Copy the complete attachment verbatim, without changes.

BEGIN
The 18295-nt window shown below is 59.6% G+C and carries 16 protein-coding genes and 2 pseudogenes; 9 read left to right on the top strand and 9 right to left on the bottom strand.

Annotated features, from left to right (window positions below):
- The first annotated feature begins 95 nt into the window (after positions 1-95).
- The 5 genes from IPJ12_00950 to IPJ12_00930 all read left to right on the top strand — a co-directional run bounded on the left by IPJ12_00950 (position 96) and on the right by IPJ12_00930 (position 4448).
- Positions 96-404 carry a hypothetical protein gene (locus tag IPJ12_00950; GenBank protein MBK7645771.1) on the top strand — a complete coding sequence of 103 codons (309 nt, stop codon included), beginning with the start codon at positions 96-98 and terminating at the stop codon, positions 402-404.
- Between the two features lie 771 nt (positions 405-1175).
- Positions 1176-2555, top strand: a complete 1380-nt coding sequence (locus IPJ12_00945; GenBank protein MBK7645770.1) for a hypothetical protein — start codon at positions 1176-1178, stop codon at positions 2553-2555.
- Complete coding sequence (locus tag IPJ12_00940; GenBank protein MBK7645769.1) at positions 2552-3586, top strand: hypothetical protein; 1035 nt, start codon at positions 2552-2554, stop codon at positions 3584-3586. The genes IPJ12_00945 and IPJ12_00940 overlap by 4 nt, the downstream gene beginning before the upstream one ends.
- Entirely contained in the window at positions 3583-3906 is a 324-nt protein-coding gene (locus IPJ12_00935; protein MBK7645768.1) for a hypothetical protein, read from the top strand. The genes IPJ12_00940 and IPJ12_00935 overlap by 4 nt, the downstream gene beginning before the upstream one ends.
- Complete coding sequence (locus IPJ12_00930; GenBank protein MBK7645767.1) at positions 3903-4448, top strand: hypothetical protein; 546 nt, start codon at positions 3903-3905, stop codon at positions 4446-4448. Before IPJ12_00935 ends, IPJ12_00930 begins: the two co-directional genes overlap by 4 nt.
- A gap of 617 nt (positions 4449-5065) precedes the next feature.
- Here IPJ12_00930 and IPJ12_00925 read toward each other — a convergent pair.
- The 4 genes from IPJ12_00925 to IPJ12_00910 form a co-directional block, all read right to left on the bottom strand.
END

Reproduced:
The 18295-nt window shown below is 59.6% G+C and carries 16 protein-coding genes and 2 pseudogenes; 9 read left to right on the top strand and 9 right to left on the bottom strand.

Annotated features, from left to right (window positions below):
- The first annotated feature begins 95 nt into the window (after positions 1-95).
- The 5 genes from IPJ12_00950 to IPJ12_00930 all read left to right on the top strand — a co-directional run bounded on the left by IPJ12_00950 (position 96) and on the right by IPJ12_00930 (position 4448).
- Positions 96-404 carry a hypothetical protein gene (locus tag IPJ12_00950; GenBank protein MBK7645771.1) on the top strand — a complete coding sequence of 103 codons (309 nt, stop codon included), beginning with the start codon at positions 96-98 and terminating at the stop codon, positions 402-404.
- Between the two features lie 771 nt (positions 405-1175).
- Positions 1176-2555, top strand: a complete 1380-nt coding sequence (locus IPJ12_00945; GenBank protein MBK7645770.1) for a hypothetical protein — start codon at positions 1176-1178, stop codon at positions 2553-2555.
- Complete coding sequence (locus tag IPJ12_00940; GenBank protein MBK7645769.1) at positions 2552-3586, top strand: hypothetical protein; 1035 nt, start codon at positions 2552-2554, stop codon at positions 3584-3586. The genes IPJ12_00945 and IPJ12_00940 overlap by 4 nt, the downstream gene beginning before the upstream one ends.
- Entirely contained in the window at positions 3583-3906 is a 324-nt protein-coding gene (locus IPJ12_00935; protein MBK7645768.1) for a hypothetical protein, read from the top strand. The genes IPJ12_00940 and IPJ12_00935 overlap by 4 nt, the downstream gene beginning before the upstream one ends.
- Complete coding sequence (locus IPJ12_00930; GenBank protein MBK7645767.1) at positions 3903-4448, top strand: hypothetical protein; 546 nt, start codon at positions 3903-3905, stop codon at positions 4446-4448. Before IPJ12_00935 ends, IPJ12_00930 begins: the two co-directional genes overlap by 4 nt.
- A gap of 617 nt (positions 4449-5065) precedes the next feature.
- Here IPJ12_00930 and IPJ12_00925 read toward each other — a convergent pair.
- The 4 genes from IPJ12_00925 to IPJ12_00910 form a co-directional block, all read right to left on the bottom strand.